Rhonda has written a very helpful and readable book for new entrepreneurs called Business Plan in a Day, Get it done right, get it done fast. She has also written Six-Week Start-Up, Wear Clean Underwear, and What Business Should I Start?
An experienced entrepreneur, Rhonda has started three successful companies, including a small business planning consulting firm. Her experience gives her a strong real life understanding of the challenges facing entrepreneurs.
There is a disclaimer about the promise of getting an effective business plan done in 24 hours… they may not be consecutive! So, if you’re super busy but you know you need to get your plan written quickly, this 150 page book will help you through the process, show you what you absolutely have to do, and give you tips and tricks to help you reach your goals.
If you are looking to get financing from a bank or other lender, you want to approach investors, such as angel investors or venture capitalists, you want to create a new business or expand an existing business, or even report to upper management on your department’s plans, this well thought out book will help you achieve that goal in a timely manner.
Your business plan is a powerful document telling the story of your company. It presents your current position, your vision for the future, and your plans for realizing that vision.
Rhonda explains that a business plan answers the following questions:
1) What is your business idea or what is your existing business?
2) Who are your existing and / or potential customers/clients and what motivates them to buy from you?
3) How will you let your customers / clients know about your business?
4) Who are your competitors and how are you different from them?
5) Is your management team capable of guiding your business to success?
6) What is the long-range future of your business?
7) What is your company’s financial picture? How much money will it cost to run your business and how much money will you make?
So, now that you know the general questions that it will answer, it will be helpful for you to know the general format that most any business plan will need to follow:
1) Executive Summary: Highlights the most important aspects of your business, summarizing key point of your business plan. If you are seeking outside capital, you’ll want to focus on how the net profits will be distributed to your investors, their return on their investment (ROI), and the possible exit strategies for investors.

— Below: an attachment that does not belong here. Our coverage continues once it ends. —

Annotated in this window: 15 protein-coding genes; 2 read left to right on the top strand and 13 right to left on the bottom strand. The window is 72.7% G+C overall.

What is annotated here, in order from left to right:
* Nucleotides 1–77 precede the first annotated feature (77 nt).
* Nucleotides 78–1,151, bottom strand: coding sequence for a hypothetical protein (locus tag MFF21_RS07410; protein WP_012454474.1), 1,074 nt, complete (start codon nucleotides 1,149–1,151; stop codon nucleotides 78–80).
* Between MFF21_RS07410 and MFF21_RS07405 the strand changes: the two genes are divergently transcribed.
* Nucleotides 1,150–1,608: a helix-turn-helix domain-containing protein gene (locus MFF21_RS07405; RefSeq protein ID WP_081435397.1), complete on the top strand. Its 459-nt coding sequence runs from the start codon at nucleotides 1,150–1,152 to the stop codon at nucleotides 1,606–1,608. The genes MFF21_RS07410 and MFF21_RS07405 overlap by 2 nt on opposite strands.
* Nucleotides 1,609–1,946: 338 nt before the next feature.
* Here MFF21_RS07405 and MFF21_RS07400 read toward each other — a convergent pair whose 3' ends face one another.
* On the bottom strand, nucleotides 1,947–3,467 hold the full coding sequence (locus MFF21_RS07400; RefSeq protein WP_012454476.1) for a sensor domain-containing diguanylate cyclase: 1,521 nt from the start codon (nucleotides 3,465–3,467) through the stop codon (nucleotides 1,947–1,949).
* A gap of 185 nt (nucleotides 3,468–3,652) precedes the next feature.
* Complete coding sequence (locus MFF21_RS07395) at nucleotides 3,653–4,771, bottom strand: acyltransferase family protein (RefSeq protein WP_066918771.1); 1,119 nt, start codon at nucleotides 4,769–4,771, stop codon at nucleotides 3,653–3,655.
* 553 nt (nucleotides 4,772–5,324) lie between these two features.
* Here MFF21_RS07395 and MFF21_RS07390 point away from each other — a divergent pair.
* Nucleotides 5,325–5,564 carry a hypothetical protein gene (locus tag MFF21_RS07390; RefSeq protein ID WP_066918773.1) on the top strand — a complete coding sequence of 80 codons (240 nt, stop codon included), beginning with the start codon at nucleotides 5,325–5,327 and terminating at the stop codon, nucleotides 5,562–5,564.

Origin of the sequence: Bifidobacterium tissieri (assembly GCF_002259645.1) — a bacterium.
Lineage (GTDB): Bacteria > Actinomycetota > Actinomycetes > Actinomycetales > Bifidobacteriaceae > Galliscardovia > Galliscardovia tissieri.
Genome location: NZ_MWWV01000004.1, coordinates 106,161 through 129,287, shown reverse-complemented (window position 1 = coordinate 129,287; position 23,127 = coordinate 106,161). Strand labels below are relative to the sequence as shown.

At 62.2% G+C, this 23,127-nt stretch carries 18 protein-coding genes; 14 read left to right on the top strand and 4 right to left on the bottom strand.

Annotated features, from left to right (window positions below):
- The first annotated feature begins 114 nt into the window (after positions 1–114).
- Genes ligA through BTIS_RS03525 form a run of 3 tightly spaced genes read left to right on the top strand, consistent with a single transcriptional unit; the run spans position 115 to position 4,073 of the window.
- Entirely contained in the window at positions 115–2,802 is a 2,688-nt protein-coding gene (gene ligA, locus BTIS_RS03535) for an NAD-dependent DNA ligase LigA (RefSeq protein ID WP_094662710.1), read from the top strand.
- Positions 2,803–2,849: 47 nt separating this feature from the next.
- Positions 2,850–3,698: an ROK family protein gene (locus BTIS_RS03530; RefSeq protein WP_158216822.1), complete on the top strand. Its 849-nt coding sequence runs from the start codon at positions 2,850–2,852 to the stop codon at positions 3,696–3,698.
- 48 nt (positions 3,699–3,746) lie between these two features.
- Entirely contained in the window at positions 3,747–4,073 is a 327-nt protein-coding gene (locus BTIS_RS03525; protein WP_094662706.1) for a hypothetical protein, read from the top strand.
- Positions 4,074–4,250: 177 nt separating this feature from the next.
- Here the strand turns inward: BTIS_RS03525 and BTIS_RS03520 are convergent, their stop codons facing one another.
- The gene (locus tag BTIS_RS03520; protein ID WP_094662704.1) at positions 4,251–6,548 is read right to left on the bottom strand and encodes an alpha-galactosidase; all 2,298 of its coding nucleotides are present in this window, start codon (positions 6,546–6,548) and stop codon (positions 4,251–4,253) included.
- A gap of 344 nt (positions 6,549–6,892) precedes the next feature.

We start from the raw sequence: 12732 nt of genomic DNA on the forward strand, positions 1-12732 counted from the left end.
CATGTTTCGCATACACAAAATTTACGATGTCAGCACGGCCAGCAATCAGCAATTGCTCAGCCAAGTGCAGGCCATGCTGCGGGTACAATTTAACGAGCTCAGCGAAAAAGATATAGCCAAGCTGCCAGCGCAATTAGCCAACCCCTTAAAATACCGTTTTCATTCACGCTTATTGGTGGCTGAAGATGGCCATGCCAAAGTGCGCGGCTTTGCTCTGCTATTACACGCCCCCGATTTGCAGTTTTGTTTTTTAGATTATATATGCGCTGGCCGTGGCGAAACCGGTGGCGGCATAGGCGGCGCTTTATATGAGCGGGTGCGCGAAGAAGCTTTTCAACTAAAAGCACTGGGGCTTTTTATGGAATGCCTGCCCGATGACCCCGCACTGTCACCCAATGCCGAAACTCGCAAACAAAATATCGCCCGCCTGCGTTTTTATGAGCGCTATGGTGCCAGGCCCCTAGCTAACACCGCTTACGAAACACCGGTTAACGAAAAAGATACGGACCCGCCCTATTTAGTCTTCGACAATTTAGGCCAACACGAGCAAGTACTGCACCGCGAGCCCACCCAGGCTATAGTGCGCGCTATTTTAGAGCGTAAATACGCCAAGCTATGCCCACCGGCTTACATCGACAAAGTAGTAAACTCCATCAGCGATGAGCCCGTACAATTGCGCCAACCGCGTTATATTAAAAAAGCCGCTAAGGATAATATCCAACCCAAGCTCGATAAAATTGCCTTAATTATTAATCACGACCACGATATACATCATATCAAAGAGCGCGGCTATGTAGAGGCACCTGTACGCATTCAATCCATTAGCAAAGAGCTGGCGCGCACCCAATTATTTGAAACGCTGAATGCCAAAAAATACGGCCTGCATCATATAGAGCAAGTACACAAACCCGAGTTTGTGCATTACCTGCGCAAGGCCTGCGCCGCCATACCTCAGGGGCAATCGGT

2) Company Description: Features the basic, factual details about your business.
3) Target Market Description: Identifies the types of people or businesses most likely to be your customers, and explains their needs and wants. This is where most business owners fail to realize just how important the psychology of their ideal client is to the success of their marketing strategies. You’ll want to really REALLY spend a lot of time on developing a psychographic profile (demographic is usually just common sense, but, still takes some homework).
The psychographic profile will be the one document on which all of your marketing and sales strategies will be anchored. The profile of your ideal client/customer will, to put it simply, make or break your business. ALWAYS REMEMBER: You business will succeed or fail based on how accurately and how thoroughly you understand, document, and leverage the psychology of your preferred customer / client.
4) Competitive Analysis: Evaluates other companies offering a similar product or service or filling a similar market need. This is where a very thorough SWOT analysis is necessary. SWOT stands for Strengths, Weaknesses, Opportunities, and Threats. You’ll need to do a SWOT on your company as well as each direct competitor and on the general category of indirect competitors.
5) Marketing and Sales Plan: Outlines how EXACTLY you will reach your customers / clients and secure orders or make sales. This is the detailed procedure and use of vendors and capital to initially test and then create a repeatable system to turn “x” amount of money into “x times 2” or more.
6) Operations Plan: Explains how you run your business and the operational factors that may give you an edge over your competition.
7) Management Team: Describes the key people running your business.
8) Development Plan and Milestones: Shows where your business will be in several year’s time, how you will get there, and the milestones you plan to reach along the way.
9) Financials: A set of financial statements showing the current financial status and future financial goals of your company.
Although the Executive Summary appears first in your plan, prepare it last. You’ll find it much easier to put together when you can draw from the highlights of each previously completed section.
You will need a number of documents that will enable you to complete your plan faster. These include:
Surveys and other research about your target customer
Info about your competition, including research from their web sites
Marketing brochures and other marketing materials
Any past internal company planning papers
Past tax returns for existing companies or for the principals of new businesses
Charts depicting operational procedures
Product data sheets
Well… that’s enough for now. Subscribe to this blog to read the next section that addresses the key components of each part of the plan… if you’ve found this post much later than the post date, simply keep reading the next article in this series.
To Your Success,